'Terms of Endearment,' 'Last Picture Show' author Larry McMurty dies at 84 | Inquirer Entertainment
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‘Terms of Endearment,’ ‘Last Picture Show’ author Larry McMurty dies at 84

/ 12:11 PM March 28, 2021
Writers Ossana and McMurtry accept the Oscar for best adapted screenplay for Brokeback Mountain at the 78th annual Academy Awards in Hollywood

Writers Diana Ossana (L) and Larry McMurtry accept the Oscar for best adapted screenplay for “Brokeback Mountain” at the 78th annual Academy Awards in Hollywood, March 5, 2006. Image: Reuters/Gary Hershorn

Larry McMurtry, who wrote of complex relationships in novels such as “The Last Picture Show” and “Terms of Endearment,” both later adapted into acclaimed films, has died at 84.

The cause was heart failure, according to publicist Amanda Lundberg, who said by email that the author was surrounded by loved ones, including his wife Norma Faye and long-time writing partner, Diana Ossana, when he died on Thursday night.

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In addition to his Pulitzer Prize for “Lonesome Dove” in 1986, McMurtry won an Academy Award in 2006 with Ossana for the screenplay for “Brokeback Mountain” about the relationship between two gay cowboys. He also was nominated in 1972 for his adaptation of his novel “The Last Picture Show.”

McMurtry wrote nearly 50 books, collections of essays and criticism and memoirs in addition to his novels, but “Lonesome Dove” had the most impact. It was a sweeping tale of two aging former Texas Rangers, the amiable Gus and cantankerous Call, on a cattle drive from Texas to Montana.

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“If anybody had any sense, they’d throw out ‘Moby-Dick’ and put ‘Lonesome Dove’ in the center as the great American epic novel,” Carolyn See, a literature professor at the University of California Los Angeles, told the Los Angeles Times in 2003.

“No question about it. His heroes in that book are just terrific. His women are just terrific. And he sustains it for 800 pages.”

McMurtry was remembered for being as unassuming as he was accomplished.

James L. Brooks, who directed “Terms of Endearment,” recalled on Twitter how McMurtry had him adapt the novel into a screenplay, refusing “to let me hold him in awe” and was “working the cash register of his rare book store as he did so.”

Fellow novelist Stephen King called him a great storyteller.

“I learned from him, which was important,” King said on Twitter. “I was entertained by him, which was ALL important.”

McMurtry developed lasting affection for many of his characters and quite often brought them back for sequels. The principles from “Lonesome Dove” would eventually be in four books and the characters from “The Last Picture Show” generated five novels.

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Critics praised McMurtry for his skill in fashioning nuanced and compelling characters and the way he brought them together, whether they were coming-of-age teenagers fighting small-town ennui in “The Last Picture Show” or a self-absorbed woman and her needy, dying daughter in “Terms of Endearment.”

McMurtry had a contrarian streak, he wore jeans over his tuxedo jacket to pick up his Oscar, and took a simple approach to his writing.

“I like making stuff up,” he told Texas Monthly in 2016. “I just write.”

McMurtry, the son and grandson of ranchers, was born on June 3, 1936, on a book-less cattle ranch near the West Texas plains town of Archer City. The town would be the model for Thalia, the setting for “The Last Picture Show” and its sequels.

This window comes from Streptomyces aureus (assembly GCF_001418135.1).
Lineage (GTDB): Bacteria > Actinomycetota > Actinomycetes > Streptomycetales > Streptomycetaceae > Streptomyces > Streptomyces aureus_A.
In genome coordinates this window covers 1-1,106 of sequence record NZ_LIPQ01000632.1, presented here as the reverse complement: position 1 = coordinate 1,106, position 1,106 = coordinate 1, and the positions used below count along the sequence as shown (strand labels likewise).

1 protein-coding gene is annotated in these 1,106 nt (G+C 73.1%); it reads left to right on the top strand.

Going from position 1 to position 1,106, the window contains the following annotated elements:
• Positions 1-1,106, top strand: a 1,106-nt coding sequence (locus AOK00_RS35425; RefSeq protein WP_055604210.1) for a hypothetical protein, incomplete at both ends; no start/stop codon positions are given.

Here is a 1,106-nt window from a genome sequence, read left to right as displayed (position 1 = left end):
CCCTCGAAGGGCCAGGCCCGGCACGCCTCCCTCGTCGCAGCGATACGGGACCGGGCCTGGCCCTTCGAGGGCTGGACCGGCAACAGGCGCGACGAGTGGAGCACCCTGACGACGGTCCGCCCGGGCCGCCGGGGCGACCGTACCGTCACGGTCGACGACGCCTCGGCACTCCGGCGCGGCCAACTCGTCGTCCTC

He told interviewers late in his career that he thought his work peaked with “Lonesome Dove” in 1985.

“Constructing a long novel is a really demanding business,” he once said. “I don’t think there have been many novelists whose best work has been written after they were 60.”

McMurtry’s novels had contemporary settings until “Lonesome Dove.” That book, along with the successful television mini-series that followed and his other Western books, did not hew to the romantic myth of the Old West.

Instead of noble cowboys performing heroic deeds and taking part in dramatic gunfights, his characters endured endless hardships and lives of desperation.

When not writing books, McMurtry was selling them. After living in various places including Washington, D.C., where he owned a rare book store, in 1988 he moved back to Archer City, which had no bookstores or libraries in his youth, and built up a used book store complex that some collectors considered the biggest of its kind in the country.

In 2012, he reduced the Archer City operation by half but still maintained a personal collection of more than 28,000 books.

A disciplined author with a regular routine that called for composing five pages every morning at his manual typewriter, McMurtry loved movies almost as much as books.

In addition to “The Last Picture Show” and “Terms of Endearment,” his first novel, published in 1961, “Horseman, Pass By” was turned into the movie “Hud,” starring Paul Newman. He also wrote several screenplays and teleplays.

McMurtry underwent quadruple bypass surgery in 1991 and fell into a deep depression, inspiring what he said was one of his favorite books, his 1999 novel “Duane’s Depressed,” which revisited one of the main characters from “The Last Picture Show.”

McMurtry’s son from his first marriage is singer-songwriter James McMurtry. In 2011 he married Faye Kesey, widow of “One Flew Over the Cuckoo’s Nest” author Ken Kesey, who had been McMurtry’s classmate in a writing program at Stanford University in the late 1950s.

The couple split their time living with Ossana in Tucson, Arizona, and in Archer City. JB

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TAGS: “Brokeback Mountain”, authors, James L. Brooks, Larry McMurty, Terms of Endearment
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